The city of Indianapolis won’t renew its contract with the nonprofit providing Court Appointed Special Advocates, or CASAs, for youth in the child welfare system. The change comes after an external report examined expenses for Child Advocates.
The Office of Public Health and Safety, OPHS, notified Child Advocates of the decision last week. The report finds insufficiencies in spending that the nonprofit disputes.
Child Advocates CEO Cindy Booth said the move is concerning.
“That uncertainty and the quick way in which this has been done has really made us nervous about the safety and wellbeing of the children we currently have responsibility for,” Booth said.
Booth said Child Advocates complied with all of the accounting that OPHS requested through the assessment process. The city says the initial $5.4 million contract was amended to more than $8 million.
Child Advocates has provided legal representation for children in need of services, or CHINs, in Marion County since 1982. CASA volunteers help youth who are often abused or neglected.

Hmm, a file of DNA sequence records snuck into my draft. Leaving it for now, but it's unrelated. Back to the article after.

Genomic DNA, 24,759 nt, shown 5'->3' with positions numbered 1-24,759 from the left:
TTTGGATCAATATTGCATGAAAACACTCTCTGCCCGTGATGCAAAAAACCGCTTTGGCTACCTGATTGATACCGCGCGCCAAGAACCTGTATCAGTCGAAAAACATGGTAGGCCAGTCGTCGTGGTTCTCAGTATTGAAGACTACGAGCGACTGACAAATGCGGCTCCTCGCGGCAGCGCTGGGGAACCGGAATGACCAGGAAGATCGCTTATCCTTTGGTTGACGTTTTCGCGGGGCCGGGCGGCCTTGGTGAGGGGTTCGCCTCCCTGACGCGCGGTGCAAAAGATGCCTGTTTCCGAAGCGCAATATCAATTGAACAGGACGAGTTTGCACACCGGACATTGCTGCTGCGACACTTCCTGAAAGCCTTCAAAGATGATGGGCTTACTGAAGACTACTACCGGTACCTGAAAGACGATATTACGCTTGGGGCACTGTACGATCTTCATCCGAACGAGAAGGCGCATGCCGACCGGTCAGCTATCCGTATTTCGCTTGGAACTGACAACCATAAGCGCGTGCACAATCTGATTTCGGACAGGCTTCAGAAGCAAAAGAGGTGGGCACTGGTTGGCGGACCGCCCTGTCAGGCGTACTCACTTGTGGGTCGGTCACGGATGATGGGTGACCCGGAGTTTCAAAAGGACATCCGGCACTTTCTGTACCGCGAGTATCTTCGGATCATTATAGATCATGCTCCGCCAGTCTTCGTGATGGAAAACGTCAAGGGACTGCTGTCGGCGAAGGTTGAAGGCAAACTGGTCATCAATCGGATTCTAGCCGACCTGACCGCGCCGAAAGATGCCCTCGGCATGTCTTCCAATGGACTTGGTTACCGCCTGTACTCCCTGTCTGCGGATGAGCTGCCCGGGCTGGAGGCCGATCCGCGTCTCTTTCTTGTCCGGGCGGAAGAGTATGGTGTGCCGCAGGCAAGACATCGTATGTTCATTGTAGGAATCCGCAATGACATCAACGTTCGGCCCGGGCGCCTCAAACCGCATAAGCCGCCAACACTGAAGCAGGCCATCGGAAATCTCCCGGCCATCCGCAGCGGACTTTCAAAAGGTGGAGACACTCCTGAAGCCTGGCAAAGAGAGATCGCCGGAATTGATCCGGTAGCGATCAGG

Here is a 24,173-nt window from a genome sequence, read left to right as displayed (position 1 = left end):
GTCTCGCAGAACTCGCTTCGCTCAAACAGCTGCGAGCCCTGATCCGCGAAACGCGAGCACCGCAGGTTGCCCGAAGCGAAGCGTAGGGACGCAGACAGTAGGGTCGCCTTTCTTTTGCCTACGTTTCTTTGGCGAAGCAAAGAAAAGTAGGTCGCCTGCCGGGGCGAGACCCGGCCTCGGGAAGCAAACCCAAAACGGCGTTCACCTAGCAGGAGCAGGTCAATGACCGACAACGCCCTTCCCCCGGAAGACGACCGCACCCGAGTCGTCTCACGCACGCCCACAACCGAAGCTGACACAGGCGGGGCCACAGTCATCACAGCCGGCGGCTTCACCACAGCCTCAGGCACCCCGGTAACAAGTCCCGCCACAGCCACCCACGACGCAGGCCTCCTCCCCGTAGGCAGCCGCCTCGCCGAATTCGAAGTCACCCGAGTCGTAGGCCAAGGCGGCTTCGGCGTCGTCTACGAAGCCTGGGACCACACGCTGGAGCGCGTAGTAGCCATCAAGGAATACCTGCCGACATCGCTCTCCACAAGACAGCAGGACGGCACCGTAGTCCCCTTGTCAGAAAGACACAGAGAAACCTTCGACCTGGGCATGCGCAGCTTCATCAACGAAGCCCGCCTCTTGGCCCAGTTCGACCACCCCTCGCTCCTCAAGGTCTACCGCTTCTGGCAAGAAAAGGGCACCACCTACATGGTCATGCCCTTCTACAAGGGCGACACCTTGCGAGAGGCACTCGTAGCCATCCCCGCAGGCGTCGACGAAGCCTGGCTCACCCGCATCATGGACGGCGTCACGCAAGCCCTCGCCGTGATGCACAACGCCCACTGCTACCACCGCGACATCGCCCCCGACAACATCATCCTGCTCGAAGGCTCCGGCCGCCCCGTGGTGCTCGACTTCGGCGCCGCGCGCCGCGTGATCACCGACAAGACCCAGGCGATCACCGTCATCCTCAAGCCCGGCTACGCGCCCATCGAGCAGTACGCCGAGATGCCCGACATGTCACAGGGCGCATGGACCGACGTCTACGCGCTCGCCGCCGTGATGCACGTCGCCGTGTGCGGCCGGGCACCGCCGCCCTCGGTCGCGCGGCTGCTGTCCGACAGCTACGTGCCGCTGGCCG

In an email OPHS spokesperson Caroline Ellert said another nonprofit, Kids’ Voice, will take over as contractor next month.
“Who would in turn subcontract with Child Advocates and would allow for no disruption in the critical services Child Advocates provides,” Ellert said.
Child Advocates said terms of a subcontract have not been agreed on yet. The group says Kids’ Voice is not properly certified to provide services in CHINs cases.
OPHS said the move was made based on the findings of the assessment, but Booth doesn’t agree.
“I do not believe that report played into the decision not to renew our contract,” Booth said.
Child Advocates has helped more than 7,000 children in Marion County each year, about a quarter of the state’s child welfare system.
OPHS took over management of the contract from the county court system in 2019. The courts were consulted in the decision.
In recent years, Child Advocates has implemented programs to improve racial equity within the court system and outside of it. Booth said the organization will continue to focus on children regardless of the county’s decision.